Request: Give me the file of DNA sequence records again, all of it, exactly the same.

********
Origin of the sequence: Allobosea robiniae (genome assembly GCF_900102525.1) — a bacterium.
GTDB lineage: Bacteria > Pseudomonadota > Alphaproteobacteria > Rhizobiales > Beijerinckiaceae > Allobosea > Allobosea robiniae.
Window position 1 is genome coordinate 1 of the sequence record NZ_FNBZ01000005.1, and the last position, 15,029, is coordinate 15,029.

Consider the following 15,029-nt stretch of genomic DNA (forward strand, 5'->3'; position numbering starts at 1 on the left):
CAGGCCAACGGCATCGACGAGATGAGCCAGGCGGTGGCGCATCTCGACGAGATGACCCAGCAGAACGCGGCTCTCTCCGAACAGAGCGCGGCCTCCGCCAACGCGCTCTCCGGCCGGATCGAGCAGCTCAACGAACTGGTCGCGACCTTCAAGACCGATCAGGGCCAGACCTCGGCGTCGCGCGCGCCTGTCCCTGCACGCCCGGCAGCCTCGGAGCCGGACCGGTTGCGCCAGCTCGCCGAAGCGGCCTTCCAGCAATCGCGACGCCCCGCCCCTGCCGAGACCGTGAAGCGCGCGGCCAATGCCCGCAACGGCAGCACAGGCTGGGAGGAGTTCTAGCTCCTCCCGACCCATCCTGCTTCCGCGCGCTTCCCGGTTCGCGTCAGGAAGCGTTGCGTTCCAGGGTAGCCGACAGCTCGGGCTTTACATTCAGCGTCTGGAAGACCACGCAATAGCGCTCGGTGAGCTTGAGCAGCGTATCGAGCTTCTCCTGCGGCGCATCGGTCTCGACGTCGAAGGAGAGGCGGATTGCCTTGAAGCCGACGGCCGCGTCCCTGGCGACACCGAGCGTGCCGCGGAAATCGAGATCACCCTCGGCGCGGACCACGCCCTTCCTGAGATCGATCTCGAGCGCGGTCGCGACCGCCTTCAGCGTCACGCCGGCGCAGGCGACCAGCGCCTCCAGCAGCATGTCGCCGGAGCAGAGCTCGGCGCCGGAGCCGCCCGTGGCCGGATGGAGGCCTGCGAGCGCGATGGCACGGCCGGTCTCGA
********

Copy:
Origin of the sequence: Allobosea robiniae (genome assembly GCF_900102525.1) — a bacterium.
GTDB lineage: Bacteria > Pseudomonadota > Alphaproteobacteria > Rhizobiales > Beijerinckiaceae > Allobosea > Allobosea robiniae.
Window position 1 is genome coordinate 1 of the sequence record NZ_FNBZ01000005.1, and the last position, 15,029, is coordinate 15,029.

Consider the following 15,029-nt stretch of genomic DNA (forward strand, 5'->3'; position numbering starts at 1 on the left):
CAGGCCAACGGCATCGACGAGATGAGCCAGGCGGTGGCGCATCTCGACGAGATGACCCAGCAGAACGCGGCTCTCTCCGAACAGAGCGCGGCCTCCGCCAACGCGCTCTCCGGCCGGATCGAGCAGCTCAACGAACTGGTCGCGACCTTCAAGACCGATCAGGGCCAGACCTCGGCGTCGCGCGCGCCTGTCCCTGCACGCCCGGCAGCCTCGGAGCCGGACCGGTTGCGCCAGCTCGCCGAAGCGGCCTTCCAGCAATCGCGACGCCCCGCCCCTGCCGAGACCGTGAAGCGCGCGGCCAATGCCCGCAACGGCAGCACAGGCTGGGAGGAGTTCTAGCTCCTCCCGACCCATCCTGCTTCCGCGCGCTTCCCGGTTCGCGTCAGGAAGCGTTGCGTTCCAGGGTAGCCGACAGCTCGGGCTTTACATTCAGCGTCTGGAAGACCACGCAATAGCGCTCGGTGAGCTTGAGCAGCGTATCGAGCTTCTCCTGCGGCGCATCGGTCTCGACGTCGAAGGAGAGGCGGATTGCCTTGAAGCCGACGGCCGCGTCCCTGGCGACACCGAGCGTGCCGCGGAAATCGAGATCACCCTCGGCGCGGACCACGCCCTTCCTGAGATCGATCTCGAGCGCGGTCGCGACCGCCTTCAGCGTCACGCCGGCGCAGGCGACCAGCGCCTCCAGCAGCATGTCGCCGGAGCAGAGCTCGGCGCCGGAGCCGCCCGTGGCCGGATGGAGGCCTGCGAGCGCGATGGCACGGCCGGTCTCGA